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Original Research ARTICLE

Front. Genet., 23 December 2014 | https://doi.org/10.3389/fgene.2014.00431

Pleiotropy constrains the evolution of protein but not regulatory sequences in a transcription regulatory network influencing complex social behaviors

Daria Molodtsova1, Brock A. Harpur1, Clement F. Kent1, Kajendra Seevananthan2 and Amro Zayed1*
  • 1Department of Biology, York University, Toronto, ON, Canada
  • 2Department of Computer Science and Engineering, York University, Toronto, ON, Canada

It is increasingly apparent that genes and networks that influence complex behavior are evolutionary conserved, which is paradoxical considering that behavior is labile over evolutionary timescales. How does adaptive change in behavior arise if behavior is controlled by conserved, pleiotropic, and likely evolutionary constrained genes? Pleiotropy and connectedness are known to constrain the general rate of protein evolution, prompting some to suggest that the evolution of complex traits, including behavior, is fuelled by regulatory sequence evolution. However, we seldom have data on the strength of selection on mutations in coding and regulatory sequences, and this hinders our ability to study how pleiotropy influences coding and regulatory sequence evolution. Here we use population genomics to estimate the strength of selection on coding and regulatory mutations for a transcriptional regulatory network that influences complex behavior of honey bees. We found that replacement mutations in highly connected transcription factors and target genes experience significantly stronger negative selection relative to weakly connected transcription factors and targets. Adaptively evolving proteins were significantly more likely to reside at the periphery of the regulatory network, while proteins with signs of negative selection were near the core of the network. Interestingly, connectedness and network structure had minimal influence on the strength of selection on putative regulatory sequences for both transcription factors and their targets. Our study indicates that adaptive evolution of complex behavior can arise because of positive selection on protein-coding mutations in peripheral genes, and on regulatory sequence mutations in both transcription factors and their targets throughout the network.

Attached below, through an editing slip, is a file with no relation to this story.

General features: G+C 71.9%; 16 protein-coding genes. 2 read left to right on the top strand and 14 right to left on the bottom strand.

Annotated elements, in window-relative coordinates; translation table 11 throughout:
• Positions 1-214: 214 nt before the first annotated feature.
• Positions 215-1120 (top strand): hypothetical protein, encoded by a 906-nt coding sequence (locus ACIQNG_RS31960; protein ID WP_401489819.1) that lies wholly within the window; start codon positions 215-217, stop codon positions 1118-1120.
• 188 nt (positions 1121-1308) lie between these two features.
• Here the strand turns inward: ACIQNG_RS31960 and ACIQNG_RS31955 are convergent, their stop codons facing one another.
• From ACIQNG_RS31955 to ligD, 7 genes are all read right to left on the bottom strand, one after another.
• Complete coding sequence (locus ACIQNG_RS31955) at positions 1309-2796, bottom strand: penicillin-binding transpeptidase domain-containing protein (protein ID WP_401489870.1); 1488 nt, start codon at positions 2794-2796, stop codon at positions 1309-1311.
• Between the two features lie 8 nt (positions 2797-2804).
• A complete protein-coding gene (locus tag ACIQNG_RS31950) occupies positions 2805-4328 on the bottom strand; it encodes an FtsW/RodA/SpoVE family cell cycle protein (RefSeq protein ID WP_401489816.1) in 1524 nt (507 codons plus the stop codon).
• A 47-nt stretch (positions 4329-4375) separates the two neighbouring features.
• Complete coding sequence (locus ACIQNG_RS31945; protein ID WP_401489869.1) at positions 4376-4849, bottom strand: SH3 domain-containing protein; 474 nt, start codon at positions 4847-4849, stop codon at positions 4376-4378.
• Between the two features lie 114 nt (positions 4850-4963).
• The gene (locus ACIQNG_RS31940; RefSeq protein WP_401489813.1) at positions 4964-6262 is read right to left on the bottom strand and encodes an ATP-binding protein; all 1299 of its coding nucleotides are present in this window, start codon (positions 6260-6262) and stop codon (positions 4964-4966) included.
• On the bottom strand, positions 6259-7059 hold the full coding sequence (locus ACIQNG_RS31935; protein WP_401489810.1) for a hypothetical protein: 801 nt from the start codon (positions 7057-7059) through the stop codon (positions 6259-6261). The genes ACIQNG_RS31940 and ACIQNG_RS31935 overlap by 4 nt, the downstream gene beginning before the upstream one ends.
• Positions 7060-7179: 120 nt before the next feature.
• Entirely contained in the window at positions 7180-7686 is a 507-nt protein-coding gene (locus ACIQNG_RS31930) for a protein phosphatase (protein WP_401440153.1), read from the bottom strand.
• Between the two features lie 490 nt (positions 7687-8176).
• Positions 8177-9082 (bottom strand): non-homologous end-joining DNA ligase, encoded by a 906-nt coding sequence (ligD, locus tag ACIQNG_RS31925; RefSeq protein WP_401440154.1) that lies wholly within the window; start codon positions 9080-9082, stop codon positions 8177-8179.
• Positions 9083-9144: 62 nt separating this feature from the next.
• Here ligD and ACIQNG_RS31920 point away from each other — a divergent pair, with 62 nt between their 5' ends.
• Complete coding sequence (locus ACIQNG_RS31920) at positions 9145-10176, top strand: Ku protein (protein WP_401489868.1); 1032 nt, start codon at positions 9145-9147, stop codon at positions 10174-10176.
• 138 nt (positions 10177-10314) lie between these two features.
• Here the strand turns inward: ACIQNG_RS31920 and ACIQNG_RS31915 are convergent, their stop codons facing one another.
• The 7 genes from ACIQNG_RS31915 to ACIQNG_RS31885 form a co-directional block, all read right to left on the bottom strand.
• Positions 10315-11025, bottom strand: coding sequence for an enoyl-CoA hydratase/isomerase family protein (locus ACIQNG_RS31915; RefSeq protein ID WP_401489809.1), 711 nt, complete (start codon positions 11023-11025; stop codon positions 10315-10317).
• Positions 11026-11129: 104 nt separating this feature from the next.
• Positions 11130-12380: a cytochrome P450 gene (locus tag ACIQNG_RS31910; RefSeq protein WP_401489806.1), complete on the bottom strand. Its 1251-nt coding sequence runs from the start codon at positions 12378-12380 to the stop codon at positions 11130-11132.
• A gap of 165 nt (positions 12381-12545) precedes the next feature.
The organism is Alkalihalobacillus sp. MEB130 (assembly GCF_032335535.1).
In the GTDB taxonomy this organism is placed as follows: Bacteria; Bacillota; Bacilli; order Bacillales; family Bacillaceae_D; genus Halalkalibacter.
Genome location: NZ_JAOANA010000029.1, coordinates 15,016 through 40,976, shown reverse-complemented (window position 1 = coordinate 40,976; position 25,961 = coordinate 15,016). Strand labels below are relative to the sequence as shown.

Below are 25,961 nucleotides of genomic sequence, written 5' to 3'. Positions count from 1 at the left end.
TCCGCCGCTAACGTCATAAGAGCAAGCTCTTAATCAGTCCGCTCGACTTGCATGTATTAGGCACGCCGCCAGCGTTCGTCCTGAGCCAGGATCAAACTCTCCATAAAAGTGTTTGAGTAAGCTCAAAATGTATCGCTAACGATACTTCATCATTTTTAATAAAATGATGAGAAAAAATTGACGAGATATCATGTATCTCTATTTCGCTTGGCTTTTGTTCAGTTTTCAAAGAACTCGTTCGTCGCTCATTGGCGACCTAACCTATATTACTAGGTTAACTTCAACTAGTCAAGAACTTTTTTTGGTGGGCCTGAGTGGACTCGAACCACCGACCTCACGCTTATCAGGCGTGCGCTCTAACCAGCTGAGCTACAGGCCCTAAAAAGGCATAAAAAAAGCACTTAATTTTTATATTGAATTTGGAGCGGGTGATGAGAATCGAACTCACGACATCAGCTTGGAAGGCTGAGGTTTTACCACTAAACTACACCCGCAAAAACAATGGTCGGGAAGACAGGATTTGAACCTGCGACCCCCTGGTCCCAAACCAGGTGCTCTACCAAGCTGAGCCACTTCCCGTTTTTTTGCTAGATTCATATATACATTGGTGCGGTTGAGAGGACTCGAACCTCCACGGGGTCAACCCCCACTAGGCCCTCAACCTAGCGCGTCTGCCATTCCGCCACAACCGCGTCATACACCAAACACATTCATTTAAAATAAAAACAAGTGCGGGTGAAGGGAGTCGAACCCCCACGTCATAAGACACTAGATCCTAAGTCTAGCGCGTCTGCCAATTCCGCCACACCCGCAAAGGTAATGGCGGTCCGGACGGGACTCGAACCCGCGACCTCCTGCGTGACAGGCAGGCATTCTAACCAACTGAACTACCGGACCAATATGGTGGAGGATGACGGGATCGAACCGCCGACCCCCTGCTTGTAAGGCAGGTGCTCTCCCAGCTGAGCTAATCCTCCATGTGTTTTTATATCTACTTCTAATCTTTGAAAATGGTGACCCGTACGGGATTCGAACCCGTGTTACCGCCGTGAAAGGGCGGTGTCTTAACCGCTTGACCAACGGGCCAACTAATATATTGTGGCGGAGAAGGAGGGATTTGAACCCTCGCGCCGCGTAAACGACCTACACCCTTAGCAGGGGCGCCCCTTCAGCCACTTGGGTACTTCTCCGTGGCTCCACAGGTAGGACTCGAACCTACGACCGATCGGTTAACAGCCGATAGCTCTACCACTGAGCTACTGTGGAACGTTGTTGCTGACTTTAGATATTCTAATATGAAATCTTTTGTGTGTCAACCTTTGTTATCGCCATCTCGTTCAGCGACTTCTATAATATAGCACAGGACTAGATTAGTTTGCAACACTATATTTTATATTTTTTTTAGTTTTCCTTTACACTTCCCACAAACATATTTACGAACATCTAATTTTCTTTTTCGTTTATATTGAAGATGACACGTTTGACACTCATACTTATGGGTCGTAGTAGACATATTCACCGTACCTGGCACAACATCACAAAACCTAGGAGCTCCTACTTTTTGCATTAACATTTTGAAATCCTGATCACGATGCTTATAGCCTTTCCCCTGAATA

Introduction

Understanding the genetics and evolution of complex traits is a central goal in biology. Behavior is a complex phenotype that exhibits a high degree of variation within an individual's lifetime, within and between populations of the same species, and between species. Behavioral genetics research conducted over the past decade has emphasized the role of conserved genes in behavioral evolution. There is good evidence that behavior, like most complex phenotypes, is controlled by gene regulatory networks that exhibit modularity and pleiotropy, and that genes and gene networks that influence behavior in one organism also influence similar behaviors in evolutionary distant species (Anholt and Mackay, 2004; Reaume and Sokolowski, 2011; Zayed and Robinson, 2012). This conservation of gene action on behavior has allowed researchers to study behavioral evolution within the framework of Evolutionary Developmental Biology (i.e., evo devo) (Carroll, 2008). The synthesis of behavioral genetics and evo devo has led to many insights (Linksvayer and Wade, 2005; Toth and Robinson, 2007, 2009), including the existence of a genetic tool kit for behavior (i.e., conserved gene modules that influence basic forms of behavior across species), and that complex behaviors can evolve through the co-option of genetic modules that control simple forms of behavior. In contrast to the evo devo paradigm, there is a burgeoning body of literature suggesting that novel taxonomically-restricted genes are important, and perhaps most prominent, in behavioral evolution (Johnson and Tsutsui, 2011; Chen et al., 2013; Ferreira et al., 2013; Simola et al., 2013; Harpur et al., 2014; Jasper et al., 2014; Sumner, 2014). Fortunately, genomics-enabled research on a variety of model and non-model organisms is providing a wealth of information on the contribution of novel and conserved genes to the genetic architecture of complex traits. Along with population genomic data on levels of selection acting on genes and regulatory sequences, evolutionary biologists are at the verge of ultimately testing the different theories of phenotypic evolution.